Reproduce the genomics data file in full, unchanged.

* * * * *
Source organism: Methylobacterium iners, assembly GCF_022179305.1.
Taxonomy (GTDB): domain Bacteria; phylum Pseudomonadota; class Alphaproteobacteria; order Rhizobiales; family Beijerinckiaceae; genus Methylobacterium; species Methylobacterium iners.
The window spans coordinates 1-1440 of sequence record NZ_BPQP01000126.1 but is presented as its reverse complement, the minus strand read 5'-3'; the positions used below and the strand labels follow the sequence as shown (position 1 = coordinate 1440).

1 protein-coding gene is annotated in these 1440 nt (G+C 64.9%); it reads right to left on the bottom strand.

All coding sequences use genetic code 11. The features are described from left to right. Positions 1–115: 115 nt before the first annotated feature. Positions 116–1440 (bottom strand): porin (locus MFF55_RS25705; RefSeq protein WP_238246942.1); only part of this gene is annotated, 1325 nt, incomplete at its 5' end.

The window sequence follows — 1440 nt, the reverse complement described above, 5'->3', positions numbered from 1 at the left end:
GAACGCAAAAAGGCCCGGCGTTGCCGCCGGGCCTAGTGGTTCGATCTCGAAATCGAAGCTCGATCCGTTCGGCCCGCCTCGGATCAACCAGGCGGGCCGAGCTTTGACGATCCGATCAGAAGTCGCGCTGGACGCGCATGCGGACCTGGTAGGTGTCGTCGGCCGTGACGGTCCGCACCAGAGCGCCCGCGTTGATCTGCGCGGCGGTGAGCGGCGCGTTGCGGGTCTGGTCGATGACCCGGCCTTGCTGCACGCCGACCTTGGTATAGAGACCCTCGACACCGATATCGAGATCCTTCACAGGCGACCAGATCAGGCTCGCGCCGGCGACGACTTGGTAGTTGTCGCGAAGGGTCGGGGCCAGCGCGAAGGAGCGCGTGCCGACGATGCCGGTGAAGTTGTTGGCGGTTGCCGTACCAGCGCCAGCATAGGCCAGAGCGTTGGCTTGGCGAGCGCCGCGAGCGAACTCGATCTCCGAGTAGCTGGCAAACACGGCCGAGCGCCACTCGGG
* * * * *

Source organism: Methylobacterium iners, assembly GCF_022179305.1.
Taxonomy (GTDB): domain Bacteria; phylum Pseudomonadota; class Alphaproteobacteria; order Rhizobiales; family Beijerinckiaceae; genus Methylobacterium; species Methylobacterium iners.
The window spans coordinates 1-1440 of sequence record NZ_BPQP01000126.1 but is presented as its reverse complement, the minus strand read 5'-3'; the positions used below and the strand labels follow the sequence as shown (position 1 = coordinate 1440).

1 protein-coding gene is annotated in these 1440 nt (G+C 64.9%); it reads right to left on the bottom strand.

All coding sequences use genetic code 11. The features are described from left to right. Positions 1–115: 115 nt before the first annotated feature. Positions 116–1440 (bottom strand): porin (locus MFF55_RS25705; RefSeq protein WP_238246942.1); only part of this gene is annotated, 1325 nt, incomplete at its 5' end.

The window sequence follows — 1440 nt, the reverse complement described above, 5'->3', positions numbered from 1 at the left end:
GAACGCAAAAAGGCCCGGCGTTGCCGCCGGGCCTAGTGGTTCGATCTCGAAATCGAAGCTCGATCCGTTCGGCCCGCCTCGGATCAACCAGGCGGGCCGAGCTTTGACGATCCGATCAGAAGTCGCGCTGGACGCGCATGCGGACCTGGTAGGTGTCGTCGGCCGTGACGGTCCGCACCAGAGCGCCCGCGTTGATCTGCGCGGCGGTGAGCGGCGCGTTGCGGGTCTGGTCGATGACCCGGCCTTGCTGCACGCCGACCTTGGTATAGAGACCCTCGACACCGATATCGAGATCCTTCACAGGCGACCAGATCAGGCTCGCGCCGGCGACGACTTGGTAGTTGTCGCGAAGGGTCGGGGCCAGCGCGAAGGAGCGCGTGCCGACGATGCCGGTGAAGTTGTTGGCGGTTGCCGTACCAGCGCCAGCATAGGCCAGAGCGTTGGCTTGGCGAGCGCCGCGAGCGAACTCGATCTCCGAGTAGCTGGCAAACACGGCCGAGCGCCACTCGGG